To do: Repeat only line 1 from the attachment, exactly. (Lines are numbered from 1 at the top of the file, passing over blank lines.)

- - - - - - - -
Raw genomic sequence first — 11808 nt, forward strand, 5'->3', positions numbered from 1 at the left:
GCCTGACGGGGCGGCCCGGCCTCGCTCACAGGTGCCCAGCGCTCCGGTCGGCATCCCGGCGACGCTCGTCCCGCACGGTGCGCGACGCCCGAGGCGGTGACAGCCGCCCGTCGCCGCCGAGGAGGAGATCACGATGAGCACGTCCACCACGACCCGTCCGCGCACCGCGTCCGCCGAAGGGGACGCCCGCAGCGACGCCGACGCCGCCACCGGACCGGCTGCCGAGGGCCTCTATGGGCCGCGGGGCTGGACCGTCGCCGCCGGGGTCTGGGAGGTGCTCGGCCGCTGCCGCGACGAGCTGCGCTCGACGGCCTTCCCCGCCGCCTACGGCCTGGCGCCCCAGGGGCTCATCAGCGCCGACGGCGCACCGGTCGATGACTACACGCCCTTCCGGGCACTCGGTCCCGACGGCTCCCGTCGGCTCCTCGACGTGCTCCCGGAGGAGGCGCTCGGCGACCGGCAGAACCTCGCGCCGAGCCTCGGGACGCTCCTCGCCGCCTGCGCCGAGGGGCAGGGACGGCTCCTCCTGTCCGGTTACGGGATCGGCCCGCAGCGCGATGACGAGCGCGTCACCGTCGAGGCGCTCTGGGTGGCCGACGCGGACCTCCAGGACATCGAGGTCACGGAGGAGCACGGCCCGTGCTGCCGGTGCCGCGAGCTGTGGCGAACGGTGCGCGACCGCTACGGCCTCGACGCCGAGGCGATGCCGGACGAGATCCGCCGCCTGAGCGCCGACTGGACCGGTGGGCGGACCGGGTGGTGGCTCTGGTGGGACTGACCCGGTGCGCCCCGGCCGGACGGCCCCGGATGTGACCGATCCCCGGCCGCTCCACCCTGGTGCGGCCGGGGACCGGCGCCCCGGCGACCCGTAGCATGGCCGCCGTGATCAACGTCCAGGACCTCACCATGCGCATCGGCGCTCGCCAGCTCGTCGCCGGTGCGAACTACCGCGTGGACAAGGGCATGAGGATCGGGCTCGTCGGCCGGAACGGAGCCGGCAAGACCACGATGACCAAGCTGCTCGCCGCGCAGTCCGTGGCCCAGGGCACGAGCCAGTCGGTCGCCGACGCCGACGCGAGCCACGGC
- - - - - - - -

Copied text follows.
Raw genomic sequence first — 11808 nt, forward strand, 5'->3', positions numbered from 1 at the left: